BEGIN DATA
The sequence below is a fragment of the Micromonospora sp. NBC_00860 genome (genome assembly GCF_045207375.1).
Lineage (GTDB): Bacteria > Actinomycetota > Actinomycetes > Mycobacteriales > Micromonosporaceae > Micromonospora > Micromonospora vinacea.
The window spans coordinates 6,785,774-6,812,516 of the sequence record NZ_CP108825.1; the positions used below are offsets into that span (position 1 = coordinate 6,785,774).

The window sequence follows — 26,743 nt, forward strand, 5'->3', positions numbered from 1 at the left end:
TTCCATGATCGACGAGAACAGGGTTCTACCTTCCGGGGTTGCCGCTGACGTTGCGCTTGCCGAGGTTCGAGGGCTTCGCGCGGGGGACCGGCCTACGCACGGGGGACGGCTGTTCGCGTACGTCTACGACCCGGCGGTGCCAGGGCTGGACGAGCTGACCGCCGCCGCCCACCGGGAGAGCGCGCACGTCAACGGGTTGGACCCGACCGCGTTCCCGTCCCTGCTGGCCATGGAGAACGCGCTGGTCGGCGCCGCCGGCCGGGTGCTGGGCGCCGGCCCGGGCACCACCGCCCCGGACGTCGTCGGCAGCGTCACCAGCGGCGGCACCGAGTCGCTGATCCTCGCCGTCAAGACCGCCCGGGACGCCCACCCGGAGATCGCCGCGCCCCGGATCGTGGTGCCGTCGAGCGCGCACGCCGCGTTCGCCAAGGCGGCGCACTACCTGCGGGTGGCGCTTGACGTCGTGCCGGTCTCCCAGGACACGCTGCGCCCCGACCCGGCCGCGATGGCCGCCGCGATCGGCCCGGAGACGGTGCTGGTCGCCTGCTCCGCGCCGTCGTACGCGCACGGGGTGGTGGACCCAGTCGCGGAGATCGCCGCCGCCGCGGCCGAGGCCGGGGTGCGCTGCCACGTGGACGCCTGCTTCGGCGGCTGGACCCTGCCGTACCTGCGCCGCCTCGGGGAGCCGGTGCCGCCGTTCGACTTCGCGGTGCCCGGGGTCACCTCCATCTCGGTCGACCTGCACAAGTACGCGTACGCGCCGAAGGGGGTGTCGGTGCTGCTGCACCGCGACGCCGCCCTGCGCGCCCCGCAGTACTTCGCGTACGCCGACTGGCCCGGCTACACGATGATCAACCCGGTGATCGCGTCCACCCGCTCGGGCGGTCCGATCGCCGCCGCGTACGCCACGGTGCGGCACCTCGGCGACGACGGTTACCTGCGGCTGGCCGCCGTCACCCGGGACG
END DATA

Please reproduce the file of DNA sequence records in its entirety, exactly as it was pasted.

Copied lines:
The sequence below is a fragment of the Micromonospora sp. NBC_00860 genome (genome assembly GCF_045207375.1).
Lineage (GTDB): Bacteria > Actinomycetota > Actinomycetes > Mycobacteriales > Micromonosporaceae > Micromonospora > Micromonospora vinacea.
The window spans coordinates 6,785,774-6,812,516 of the sequence record NZ_CP108825.1; the positions used below are offsets into that span (position 1 = coordinate 6,785,774).

The window sequence follows — 26,743 nt, forward strand, 5'->3', positions numbered from 1 at the left end:
TTCCATGATCGACGAGAACAGGGTTCTACCTTCCGGGGTTGCCGCTGACGTTGCGCTTGCCGAGGTTCGAGGGCTTCGCGCGGGGGACCGGCCTACGCACGGGGGACGGCTGTTCGCGTACGTCTACGACCCGGCGGTGCCAGGGCTGGACGAGCTGACCGCCGCCGCCCACCGGGAGAGCGCGCACGTCAACGGGTTGGACCCGACCGCGTTCCCGTCCCTGCTGGCCATGGAGAACGCGCTGGTCGGCGCCGCCGGCCGGGTGCTGGGCGCCGGCCCGGGCACCACCGCCCCGGACGTCGTCGGCAGCGTCACCAGCGGCGGCACCGAGTCGCTGATCCTCGCCGTCAAGACCGCCCGGGACGCCCACCCGGAGATCGCCGCGCCCCGGATCGTGGTGCCGTCGAGCGCGCACGCCGCGTTCGCCAAGGCGGCGCACTACCTGCGGGTGGCGCTTGACGTCGTGCCGGTCTCCCAGGACACGCTGCGCCCCGACCCGGCCGCGATGGCCGCCGCGATCGGCCCGGAGACGGTGCTGGTCGCCTGCTCCGCGCCGTCGTACGCGCACGGGGTGGTGGACCCAGTCGCGGAGATCGCCGCCGCCGCGGCCGAGGCCGGGGTGCGCTGCCACGTGGACGCCTGCTTCGGCGGCTGGACCCTGCCGTACCTGCGCCGCCTCGGGGAGCCGGTGCCGCCGTTCGACTTCGCGGTGCCCGGGGTCACCTCCATCTCGGTCGACCTGCACAAGTACGCGTACGCGCCGAAGGGGGTGTCGGTGCTGCTGCACCGCGACGCCGCCCTGCGCGCCCCGCAGTACTTCGCGTACGCCGACTGGCCCGGCTACACGATGATCAACCCGGTGATCGCGTCCACCCGCTCGGGCGGTCCGATCGCCGCCGCGTACGCCACGGTGCGGCACCTCGGCGACGACGGTTACCTGCGGCTGGCCGCCGTCACCCGGGACG